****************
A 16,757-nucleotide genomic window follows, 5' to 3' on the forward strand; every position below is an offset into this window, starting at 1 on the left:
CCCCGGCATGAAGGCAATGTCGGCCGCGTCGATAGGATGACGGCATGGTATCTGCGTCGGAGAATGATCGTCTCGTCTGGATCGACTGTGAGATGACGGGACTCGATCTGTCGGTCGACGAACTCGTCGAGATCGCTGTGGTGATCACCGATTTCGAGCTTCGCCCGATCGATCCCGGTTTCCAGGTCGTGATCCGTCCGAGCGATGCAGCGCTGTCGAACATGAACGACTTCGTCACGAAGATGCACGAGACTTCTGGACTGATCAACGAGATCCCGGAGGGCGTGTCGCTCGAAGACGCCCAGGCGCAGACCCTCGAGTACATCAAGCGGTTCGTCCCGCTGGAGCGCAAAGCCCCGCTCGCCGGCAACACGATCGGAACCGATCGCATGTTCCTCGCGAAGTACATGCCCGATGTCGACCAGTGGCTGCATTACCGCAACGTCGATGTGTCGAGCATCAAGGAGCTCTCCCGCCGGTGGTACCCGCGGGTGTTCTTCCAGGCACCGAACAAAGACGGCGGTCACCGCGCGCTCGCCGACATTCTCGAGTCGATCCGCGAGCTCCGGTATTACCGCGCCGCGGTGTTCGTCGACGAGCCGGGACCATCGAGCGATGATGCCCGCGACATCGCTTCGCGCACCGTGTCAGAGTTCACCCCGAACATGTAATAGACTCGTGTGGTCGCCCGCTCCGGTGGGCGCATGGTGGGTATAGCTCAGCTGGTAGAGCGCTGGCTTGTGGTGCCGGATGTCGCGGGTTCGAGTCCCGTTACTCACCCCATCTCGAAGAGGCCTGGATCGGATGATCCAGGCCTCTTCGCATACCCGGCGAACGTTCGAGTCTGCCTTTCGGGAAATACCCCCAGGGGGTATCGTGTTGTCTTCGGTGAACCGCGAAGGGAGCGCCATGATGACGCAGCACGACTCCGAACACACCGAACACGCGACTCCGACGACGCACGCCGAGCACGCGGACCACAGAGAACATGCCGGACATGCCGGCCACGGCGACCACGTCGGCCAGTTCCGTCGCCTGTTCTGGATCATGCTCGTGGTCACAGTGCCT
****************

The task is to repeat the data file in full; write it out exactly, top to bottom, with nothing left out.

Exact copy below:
A 16,757-nucleotide genomic window follows, 5' to 3' on the forward strand; every position below is an offset into this window, starting at 1 on the left:
CCCCGGCATGAAGGCAATGTCGGCCGCGTCGATAGGATGACGGCATGGTATCTGCGTCGGAGAATGATCGTCTCGTCTGGATCGACTGTGAGATGACGGGACTCGATCTGTCGGTCGACGAACTCGTCGAGATCGCTGTGGTGATCACCGATTTCGAGCTTCGCCCGATCGATCCCGGTTTCCAGGTCGTGATCCGTCCGAGCGATGCAGCGCTGTCGAACATGAACGACTTCGTCACGAAGATGCACGAGACTTCTGGACTGATCAACGAGATCCCGGAGGGCGTGTCGCTCGAAGACGCCCAGGCGCAGACCCTCGAGTACATCAAGCGGTTCGTCCCGCTGGAGCGCAAAGCCCCGCTCGCCGGCAACACGATCGGAACCGATCGCATGTTCCTCGCGAAGTACATGCCCGATGTCGACCAGTGGCTGCATTACCGCAACGTCGATGTGTCGAGCATCAAGGAGCTCTCCCGCCGGTGGTACCCGCGGGTGTTCTTCCAGGCACCGAACAAAGACGGCGGTCACCGCGCGCTCGCCGACATTCTCGAGTCGATCCGCGAGCTCCGGTATTACCGCGCCGCGGTGTTCGTCGACGAGCCGGGACCATCGAGCGATGATGCCCGCGACATCGCTTCGCGCACCGTGTCAGAGTTCACCCCGAACATGTAATAGACTCGTGTGGTCGCCCGCTCCGGTGGGCGCATGGTGGGTATAGCTCAGCTGGTAGAGCGCTGGCTTGTGGTGCCGGATGTCGCGGGTTCGAGTCCCGTTACTCACCCCATCTCGAAGAGGCCTGGATCGGATGATCCAGGCCTCTTCGCATACCCGGCGAACGTTCGAGTCTGCCTTTCGGGAAATACCCCCAGGGGGTATCGTGTTGTCTTCGGTGAACCGCGAAGGGAGCGCCATGATGACGCAGCACGACTCCGAACACACCGAACACGCGACTCCGACGACGCACGCCGAGCACGCGGACCACAGAGAACATGCCGGACATGCCGGCCACGGCGACCACGTCGGCCAGTTCCGTCGCCTGTTCTGGATCATGCTCGTGGTCACAGTGCCT